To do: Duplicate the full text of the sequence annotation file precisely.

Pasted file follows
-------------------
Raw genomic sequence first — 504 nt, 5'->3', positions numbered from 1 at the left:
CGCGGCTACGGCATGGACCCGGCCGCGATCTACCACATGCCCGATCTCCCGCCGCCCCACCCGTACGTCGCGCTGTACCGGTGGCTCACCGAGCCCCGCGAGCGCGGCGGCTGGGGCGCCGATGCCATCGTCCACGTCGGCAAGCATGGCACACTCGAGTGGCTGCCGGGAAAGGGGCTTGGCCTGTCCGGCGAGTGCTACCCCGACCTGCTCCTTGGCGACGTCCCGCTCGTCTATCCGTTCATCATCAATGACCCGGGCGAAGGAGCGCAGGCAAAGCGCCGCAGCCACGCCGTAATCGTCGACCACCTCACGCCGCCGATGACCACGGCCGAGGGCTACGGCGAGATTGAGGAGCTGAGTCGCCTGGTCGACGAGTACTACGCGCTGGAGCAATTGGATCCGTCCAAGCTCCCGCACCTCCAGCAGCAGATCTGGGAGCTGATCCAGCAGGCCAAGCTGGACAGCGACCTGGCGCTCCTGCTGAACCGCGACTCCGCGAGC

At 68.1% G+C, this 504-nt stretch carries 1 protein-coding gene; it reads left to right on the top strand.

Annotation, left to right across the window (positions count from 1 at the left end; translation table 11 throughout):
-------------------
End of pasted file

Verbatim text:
Raw genomic sequence first — 504 nt, 5'->3', positions numbered from 1 at the left:
CGCGGCTACGGCATGGACCCGGCCGCGATCTACCACATGCCCGATCTCCCGCCGCCCCACCCGTACGTCGCGCTGTACCGGTGGCTCACCGAGCCCCGCGAGCGCGGCGGCTGGGGCGCCGATGCCATCGTCCACGTCGGCAAGCATGGCACACTCGAGTGGCTGCCGGGAAAGGGGCTTGGCCTGTCCGGCGAGTGCTACCCCGACCTGCTCCTTGGCGACGTCCCGCTCGTCTATCCGTTCATCATCAATGACCCGGGCGAAGGAGCGCAGGCAAAGCGCCGCAGCCACGCCGTAATCGTCGACCACCTCACGCCGCCGATGACCACGGCCGAGGGCTACGGCGAGATTGAGGAGCTGAGTCGCCTGGTCGACGAGTACTACGCGCTGGAGCAATTGGATCCGTCCAAGCTCCCGCACCTCCAGCAGCAGATCTGGGAGCTGATCCAGCAGGCCAAGCTGGACAGCGACCTGGCGCTCCTGCTGAACCGCGACTCCGCGAGC

At 68.1% G+C, this 504-nt stretch carries 1 protein-coding gene; it reads left to right on the top strand.

Annotation, left to right across the window (positions count from 1 at the left end; translation table 11 throughout):